As some of you may already know, we are on the way of transforming our architecture to SOA (not the TV show). We already have a few not-that-micro services, but they still live in the same repository as sbt subprojects in order to make the transition smoother: direct function calls between services could be left as is, so we didn't have to stop doing any other work on the code while rewriting everything to HTTP API calls.
We also separating the database to a per-service level which is an interesting and challenging problem. Luckily for now, our current architecture setup makes it easier to move tables as we kept the already separated apps next to each other with mysql slave on every app server, mostly for saving network traffic bypassing https with unix sockets. I won't go into details on pros and cons on per-appserver mysql slave setup, I leave the honor to our honoured ops.
The way I first approached the problem is a more versatile solution, I'll describe it later. Péter Boros from Percona came up with a simpler idea which works on the current setup: you can just use
RENAME TABLE to move tables from one database to another atomically if the two databases are in the same MySQL server. This was moving two tables with ~3 million records in each tables:
root@db-dev (localhost) [(none)]> RENAME TABLE kinja.blog TO sso.blog, kinja.index_bloghost TO sso.index_bloghost; Query OK, 0 rows affected (0.01 sec)
It took 10 milliseconds and it moved the two tables in one transaction, so there was no problem with queries joining this two tables.
It's nice, but how do you do it on a running application without a failed request or any planned or unplanned downtime?
After the table moved, your queries to the original database will raise an exception with the message
"Table '__tablename__' doesn't exist", so you can be sure that the table was moved instantly.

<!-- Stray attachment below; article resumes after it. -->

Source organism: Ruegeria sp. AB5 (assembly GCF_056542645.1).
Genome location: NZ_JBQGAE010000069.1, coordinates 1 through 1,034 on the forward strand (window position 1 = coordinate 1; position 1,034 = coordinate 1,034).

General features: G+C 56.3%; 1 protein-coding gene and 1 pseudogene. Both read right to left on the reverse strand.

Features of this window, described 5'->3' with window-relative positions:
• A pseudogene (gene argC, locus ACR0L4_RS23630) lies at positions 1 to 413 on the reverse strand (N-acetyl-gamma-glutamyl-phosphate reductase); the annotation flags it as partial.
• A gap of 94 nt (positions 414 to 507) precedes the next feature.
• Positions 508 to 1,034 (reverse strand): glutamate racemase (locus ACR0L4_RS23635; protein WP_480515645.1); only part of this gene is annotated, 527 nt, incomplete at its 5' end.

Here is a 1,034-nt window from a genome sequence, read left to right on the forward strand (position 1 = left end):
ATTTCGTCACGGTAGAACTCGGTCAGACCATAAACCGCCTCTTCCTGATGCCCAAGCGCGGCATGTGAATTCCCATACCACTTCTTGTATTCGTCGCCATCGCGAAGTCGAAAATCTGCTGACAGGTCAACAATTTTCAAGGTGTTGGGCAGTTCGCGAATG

Back in the time we did select queries like this (sometimes we need to query the master database to bypass replication lag:
Or inserts like this:
What I didn't like in this approach is that it violates the DRY principle, and what is equally important is that I'm lazy enough to dislike it for the first sight: you can't even use code completion in Idea for this, or at least not in one round.
So I came up with two convenience functions, one for reading and one for writing the database, and put it in the base trait that was mixed in to every repository class:
This way the code could look like this:
We can write code faster, and it really comes handy when you need to change the way you execute queries: instead of changing every function, you can just update this two convenience functions without touching anything else and do what you need to. And when you do something temporary, like in our case, you can override them in the actual classes and support database migration for example.
I created a helper trait which accepted two connection pool classes (which holds 3 DataSources: reading slave, writing slave and reading master). It tries to execute a query on the original connection pool and when it gets an exception about the table being nonexistent, it falls back to the other connection pool and execute the query there.
I just mixeded the trait into the actual classes and overrided
executeWriteOnProperConnectionPool, and did the same with read queries, and that's it. Deploying the code live didn't change anything, and after banyek moved the tables to their new place everything worked just as fine as before. Of course, there was some performance degradation due to an exception being raised with every query to the database, so mean response time went up by ~2ms. As a quick fix the two connection pools in the helper trait got switched, so everything went back to normal with a deploy containing a small changeset.
I mentioned earlier a more versatile method. Basically you do the same with having convenience functions and a helper trait, but in the trait you have unlimited possibilities. For example if you have to move the table to a database in another server you can first start to execute write (insert/update/delete) queries on both connections.
By the time you already have a migration script that you can start at this point. It goes through the table and tries to insert every record it found in the original database to the new one with
INSERT IGNORE, so records inserted by the dual-write helper won't be replaced (because it can be more actual data than that you selected half second ago in the actual chunk you're processing). Also you have to select data from the old database with
SELECT [...] LOCK IN SHARED MODE, in a transaction, then insert the rows to the new database, and finally commit the transaction, so any updates to the rows you're processing will wait until they are present in the new database. This way you can be sure that the row(s) will be updated in both databases. It's an edge case, but you can actually lose data, so it has to be dealt with.